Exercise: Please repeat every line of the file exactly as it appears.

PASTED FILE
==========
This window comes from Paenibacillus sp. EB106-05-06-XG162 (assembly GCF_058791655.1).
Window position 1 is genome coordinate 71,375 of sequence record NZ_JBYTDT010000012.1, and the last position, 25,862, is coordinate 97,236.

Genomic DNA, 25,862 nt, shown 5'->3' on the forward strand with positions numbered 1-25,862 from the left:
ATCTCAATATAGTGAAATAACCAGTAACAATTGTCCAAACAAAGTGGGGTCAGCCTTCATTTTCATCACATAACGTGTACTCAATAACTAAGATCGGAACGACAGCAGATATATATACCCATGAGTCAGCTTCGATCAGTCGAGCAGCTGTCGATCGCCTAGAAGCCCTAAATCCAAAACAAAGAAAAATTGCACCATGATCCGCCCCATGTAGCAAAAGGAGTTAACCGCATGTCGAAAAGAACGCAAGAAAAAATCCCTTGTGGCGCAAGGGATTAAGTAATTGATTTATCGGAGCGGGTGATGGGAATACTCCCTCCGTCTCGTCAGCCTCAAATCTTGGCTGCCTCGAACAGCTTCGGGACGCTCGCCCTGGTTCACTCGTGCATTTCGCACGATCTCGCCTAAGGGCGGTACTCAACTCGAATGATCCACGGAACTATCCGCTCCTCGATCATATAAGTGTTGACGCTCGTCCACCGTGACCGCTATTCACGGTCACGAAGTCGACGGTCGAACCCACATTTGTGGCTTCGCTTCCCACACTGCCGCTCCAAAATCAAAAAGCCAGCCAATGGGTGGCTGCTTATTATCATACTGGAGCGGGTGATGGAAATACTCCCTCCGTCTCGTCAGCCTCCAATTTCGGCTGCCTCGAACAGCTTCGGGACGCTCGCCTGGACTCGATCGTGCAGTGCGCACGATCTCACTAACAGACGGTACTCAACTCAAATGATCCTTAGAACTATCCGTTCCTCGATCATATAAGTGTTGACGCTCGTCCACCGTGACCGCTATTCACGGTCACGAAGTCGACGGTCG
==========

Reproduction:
This window comes from Paenibacillus sp. EB106-05-06-XG162 (assembly GCF_058791655.1).
Window position 1 is genome coordinate 71,375 of sequence record NZ_JBYTDT010000012.1, and the last position, 25,862, is coordinate 97,236.

Genomic DNA, 25,862 nt, shown 5'->3' on the forward strand with positions numbered 1-25,862 from the left:
ATCTCAATATAGTGAAATAACCAGTAACAATTGTCCAAACAAAGTGGGGTCAGCCTTCATTTTCATCACATAACGTGTACTCAATAACTAAGATCGGAACGACAGCAGATATATATACCCATGAGTCAGCTTCGATCAGTCGAGCAGCTGTCGATCGCCTAGAAGCCCTAAATCCAAAACAAAGAAAAATTGCACCATGATCCGCCCCATGTAGCAAAAGGAGTTAACCGCATGTCGAAAAGAACGCAAGAAAAAATCCCTTGTGGCGCAAGGGATTAAGTAATTGATTTATCGGAGCGGGTGATGGGAATACTCCCTCCGTCTCGTCAGCCTCAAATCTTGGCTGCCTCGAACAGCTTCGGGACGCTCGCCCTGGTTCACTCGTGCATTTCGCACGATCTCGCCTAAGGGCGGTACTCAACTCGAATGATCCACGGAACTATCCGCTCCTCGATCATATAAGTGTTGACGCTCGTCCACCGTGACCGCTATTCACGGTCACGAAGTCGACGGTCGAACCCACATTTGTGGCTTCGCTTCCCACACTGCCGCTCCAAAATCAAAAAGCCAGCCAATGGGTGGCTGCTTATTATCATACTGGAGCGGGTGATGGAAATACTCCCTCCGTCTCGTCAGCCTCCAATTTCGGCTGCCTCGAACAGCTTCGGGACGCTCGCCTGGACTCGATCGTGCAGTGCGCACGATCTCACTAACAGACGGTACTCAACTCAAATGATCCTTAGAACTATCCGTTCCTCGATCATATAAGTGTTGACGCTCGTCCACCGTGACCGCTATTCACGGTCACGAAGTCGACGGTCG